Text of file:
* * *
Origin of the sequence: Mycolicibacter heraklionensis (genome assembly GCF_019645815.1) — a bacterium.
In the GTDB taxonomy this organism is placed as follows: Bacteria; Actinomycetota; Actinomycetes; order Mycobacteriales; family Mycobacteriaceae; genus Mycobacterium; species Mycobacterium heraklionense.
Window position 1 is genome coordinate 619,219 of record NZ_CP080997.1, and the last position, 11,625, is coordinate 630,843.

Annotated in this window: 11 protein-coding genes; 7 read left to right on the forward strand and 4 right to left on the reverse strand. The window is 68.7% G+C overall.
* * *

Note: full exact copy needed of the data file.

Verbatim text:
Origin of the sequence: Mycolicibacter heraklionensis (genome assembly GCF_019645815.1) — a bacterium.
In the GTDB taxonomy this organism is placed as follows: Bacteria; Actinomycetota; Actinomycetes; order Mycobacteriales; family Mycobacteriaceae; genus Mycobacterium; species Mycobacterium heraklionense.
Window position 1 is genome coordinate 619,219 of record NZ_CP080997.1, and the last position, 11,625, is coordinate 630,843.

Annotated in this window: 11 protein-coding genes; 7 read left to right on the forward strand and 4 right to left on the reverse strand. The window is 68.7% G+C overall.